If you’ve been blogging for a while, you may have already received inquiries for sponsorships. This may be in the form of sponsored articles, newsletter sponsorships, advertisement banners, and more.
Sponsorships are a great way bloggers can earn money. However, finding a sponsor is difficult, especially when you’re just starting out.
To get sponsors consistently, you need to build a strong brand and have good traffic and engagement numbers to show.
How do sponsorships work?
Most bloggers are paid a one-time fee for publishing a sponsored article or for a newsletter placement (as shown in the example below).
The fee is often based on the reach the blog/newsletter can provide. For newsletter sponsorships, for example, sponsors look at relevancy and metrics like active email subscribers, average open rate, and click rate.
If you run a newsletter, you should consider monetizing it through email sponsorships.
Best practices to follow
- Be sure to disclose when an article is sponsored
- Share your honest feedback when writing a sponsored post/review because it’s not worth losing the trust of your followers
In the past few years, more companies have been leveraging sponsorships to generate brand awareness and leads. Here’s an example of Ahrefs collaborating with Harry Dry, who runs MarketingExamples.
4. Selling digital products
Selling digital products is a great monetization method to generate blogging income, especially when you’ve built a strong brand. Alongside its scalability, you don’t need to worry about the challenges that come with selling physical products, e.g., shipping.
The best part about selling digital products is that you create them once and sell them forever (while making minor changes).
Here are some popular digital products that bloggers sell:
- Online and cohort-based courses
If you want to experiment with digital products, start by launching an ebook. Unlike a course, writing and then publishing an ebook are comparatively easier to do.
Harsh Agarwal, the person behind the popular blogging blog, ShoutMeLoud, launched multiple ebooks in the past. One of them is “The Handbook to Affiliate Marketing.”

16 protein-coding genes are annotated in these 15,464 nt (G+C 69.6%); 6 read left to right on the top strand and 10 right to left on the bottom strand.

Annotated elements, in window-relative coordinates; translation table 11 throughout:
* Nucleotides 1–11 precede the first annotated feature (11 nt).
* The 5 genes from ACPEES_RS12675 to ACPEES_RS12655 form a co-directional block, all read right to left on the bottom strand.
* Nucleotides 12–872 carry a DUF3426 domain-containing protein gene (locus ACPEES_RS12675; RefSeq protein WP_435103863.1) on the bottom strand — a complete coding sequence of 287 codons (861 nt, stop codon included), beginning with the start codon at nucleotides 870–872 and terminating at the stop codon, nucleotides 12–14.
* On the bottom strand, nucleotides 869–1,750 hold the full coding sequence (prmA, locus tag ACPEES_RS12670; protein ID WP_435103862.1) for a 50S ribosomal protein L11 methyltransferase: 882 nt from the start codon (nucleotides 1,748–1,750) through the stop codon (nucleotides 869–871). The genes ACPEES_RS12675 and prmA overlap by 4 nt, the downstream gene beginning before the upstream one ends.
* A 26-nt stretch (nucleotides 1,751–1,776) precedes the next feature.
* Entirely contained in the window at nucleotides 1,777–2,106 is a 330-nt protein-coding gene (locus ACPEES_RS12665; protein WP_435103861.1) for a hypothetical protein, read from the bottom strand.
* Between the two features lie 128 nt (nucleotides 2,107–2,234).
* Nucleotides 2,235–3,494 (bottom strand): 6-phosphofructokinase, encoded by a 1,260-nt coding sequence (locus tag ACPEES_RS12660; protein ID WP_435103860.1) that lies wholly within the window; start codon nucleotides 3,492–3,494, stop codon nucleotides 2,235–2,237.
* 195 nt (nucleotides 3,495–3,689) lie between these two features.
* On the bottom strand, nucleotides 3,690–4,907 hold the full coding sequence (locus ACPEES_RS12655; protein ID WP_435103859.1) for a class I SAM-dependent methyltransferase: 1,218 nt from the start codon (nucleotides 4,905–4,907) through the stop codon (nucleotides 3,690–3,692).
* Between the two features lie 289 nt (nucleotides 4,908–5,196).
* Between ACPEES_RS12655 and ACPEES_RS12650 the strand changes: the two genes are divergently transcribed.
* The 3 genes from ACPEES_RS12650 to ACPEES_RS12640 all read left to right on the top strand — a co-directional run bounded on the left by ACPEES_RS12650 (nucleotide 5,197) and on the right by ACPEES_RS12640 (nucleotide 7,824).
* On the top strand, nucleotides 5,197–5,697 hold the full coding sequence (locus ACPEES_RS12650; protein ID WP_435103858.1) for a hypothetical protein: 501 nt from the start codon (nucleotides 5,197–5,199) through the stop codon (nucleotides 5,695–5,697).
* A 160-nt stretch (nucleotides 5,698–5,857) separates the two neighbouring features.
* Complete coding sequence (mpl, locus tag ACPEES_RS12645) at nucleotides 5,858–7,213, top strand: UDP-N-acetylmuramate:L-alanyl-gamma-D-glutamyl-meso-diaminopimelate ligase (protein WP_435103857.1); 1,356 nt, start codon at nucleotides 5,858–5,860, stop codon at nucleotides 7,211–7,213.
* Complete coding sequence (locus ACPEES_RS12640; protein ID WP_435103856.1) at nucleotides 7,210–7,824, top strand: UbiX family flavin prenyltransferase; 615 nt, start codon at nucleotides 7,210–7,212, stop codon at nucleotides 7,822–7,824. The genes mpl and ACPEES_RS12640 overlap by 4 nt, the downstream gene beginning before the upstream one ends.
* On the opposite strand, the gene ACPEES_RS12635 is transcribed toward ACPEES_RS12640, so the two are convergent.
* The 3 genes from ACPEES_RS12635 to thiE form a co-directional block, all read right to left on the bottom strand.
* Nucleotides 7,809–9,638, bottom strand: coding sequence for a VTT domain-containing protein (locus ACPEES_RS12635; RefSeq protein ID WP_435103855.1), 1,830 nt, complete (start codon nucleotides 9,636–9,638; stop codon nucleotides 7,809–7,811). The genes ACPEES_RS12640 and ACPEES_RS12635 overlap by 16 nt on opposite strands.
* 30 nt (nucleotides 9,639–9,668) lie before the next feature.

The ebook was launched a few years ago. Since then, it has generated a consistent monthly income for Harsh. After publishing it, he just had to spend a few hours every year refreshing the content.
Online and cohort-based courses
Online learning has exploded, and the recent pandemic has fueled its growth further. People want to learn from their favorite creators who’ve already made it big in a particular niche.
Most successful bloggers run online courses, and it’s also often their top three income sources. For example, Ryan promotes the course “Built to Blog” on his blog, RyRob.com.
Even though courses are more impactful and valuable, the sad truth is most students don’t complete courses.
If that’s also your experience, try cohort-based courses. Unlike prerecorded courses, these courses are online where a batch of students are taught at a time.
Featured cohort-based course – PTYA
Ali Abdaal runs a successful cohort-based course known as Part-Time YouTuber Academy, where he teaches students how to start and grow their YouTube channels from 0K to 10K subscribers.
Printables and more
You can also sell printables on your blog, including cheat sheets, planners, and other templates, to generate revenue. You can also sell digital versions of such content—similar to what Marijana Kostelac does on her blog, Freelance Bold.
5. Paid communities